I am Associate Professor in Sociology at Swansea University School of Social Sciences. I am a qualitative sociologist with an ethnographic approach to undertaking research. I am Co-Investigator on the IDEAL programme. This is a UK wide longitudinal, mixed method research programme that explores what it means to live well for those living with or affected by dementia. My contribution to the study is to undertake qualitative research gathering rich accounts from individuals and their families about what it means to live well with dementia and what factors are identified as impacting upon their ability to live well.
My teaching and supervision reflect my research interests and passion for the discipline of sociology. I teach on topics such as: sociological theory, medical sociology, qualitative research methods, ethnography in healthcare, older people, medicine and care.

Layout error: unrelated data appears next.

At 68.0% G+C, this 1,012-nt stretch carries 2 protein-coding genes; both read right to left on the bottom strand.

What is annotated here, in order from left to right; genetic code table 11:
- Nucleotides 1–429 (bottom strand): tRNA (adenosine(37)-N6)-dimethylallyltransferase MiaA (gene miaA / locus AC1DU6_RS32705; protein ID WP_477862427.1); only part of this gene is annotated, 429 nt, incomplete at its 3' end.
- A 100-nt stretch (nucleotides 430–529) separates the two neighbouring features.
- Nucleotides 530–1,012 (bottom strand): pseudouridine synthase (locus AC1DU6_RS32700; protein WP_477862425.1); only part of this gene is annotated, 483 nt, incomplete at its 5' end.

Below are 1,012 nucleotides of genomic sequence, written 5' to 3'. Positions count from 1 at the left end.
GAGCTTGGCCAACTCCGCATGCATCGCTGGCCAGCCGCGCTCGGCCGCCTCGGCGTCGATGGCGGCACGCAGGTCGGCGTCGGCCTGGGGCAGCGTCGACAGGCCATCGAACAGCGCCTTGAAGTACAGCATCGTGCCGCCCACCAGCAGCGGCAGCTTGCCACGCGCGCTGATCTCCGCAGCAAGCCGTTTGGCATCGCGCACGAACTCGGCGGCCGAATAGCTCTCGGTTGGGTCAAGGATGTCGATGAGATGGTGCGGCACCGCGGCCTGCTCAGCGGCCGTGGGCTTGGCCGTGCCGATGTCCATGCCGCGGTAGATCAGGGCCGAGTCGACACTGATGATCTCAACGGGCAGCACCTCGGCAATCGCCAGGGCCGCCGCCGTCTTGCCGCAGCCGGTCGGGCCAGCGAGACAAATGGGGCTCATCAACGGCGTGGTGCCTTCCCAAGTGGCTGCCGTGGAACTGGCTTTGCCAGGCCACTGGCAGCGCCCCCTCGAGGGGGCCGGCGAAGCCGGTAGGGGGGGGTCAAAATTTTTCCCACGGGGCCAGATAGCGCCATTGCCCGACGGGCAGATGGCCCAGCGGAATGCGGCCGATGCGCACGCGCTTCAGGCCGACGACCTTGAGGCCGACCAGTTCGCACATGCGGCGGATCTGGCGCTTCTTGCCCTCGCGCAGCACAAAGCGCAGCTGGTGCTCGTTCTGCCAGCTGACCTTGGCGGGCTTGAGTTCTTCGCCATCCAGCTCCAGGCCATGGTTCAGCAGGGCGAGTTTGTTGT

A recurring theme of my research is the relationship between medicine and the organisation of health services and how this relationship shapes everyday routines and practices of care. My doctoral research explored categories of prioritisation in a hospital emergency department (ED) and showed how institutional logics of care constituted older people as particularly problematic to the purposes of emergency medicine. In my previous project- funded as part of a Wellcome trust Society and Ethics Postdoctoral Fellowship award- the diagnosis of Alzheimer’s disease, dementia and cognitive impairment are explored to highlight the implications of diagnoses for the (re)making of the boundaries between normal ageing, cognitive decline and degenerative disease. I am interested in the social and ethical implications of a new and growing group of older people labelled with a ‘pre-condition’. Alongside the science and the medicine of ageing, my work pays attention to people’s experiences of getting older, both of health and of illness, and the ways in which these experiences are shaped by the organisations and services that deliver healthcare.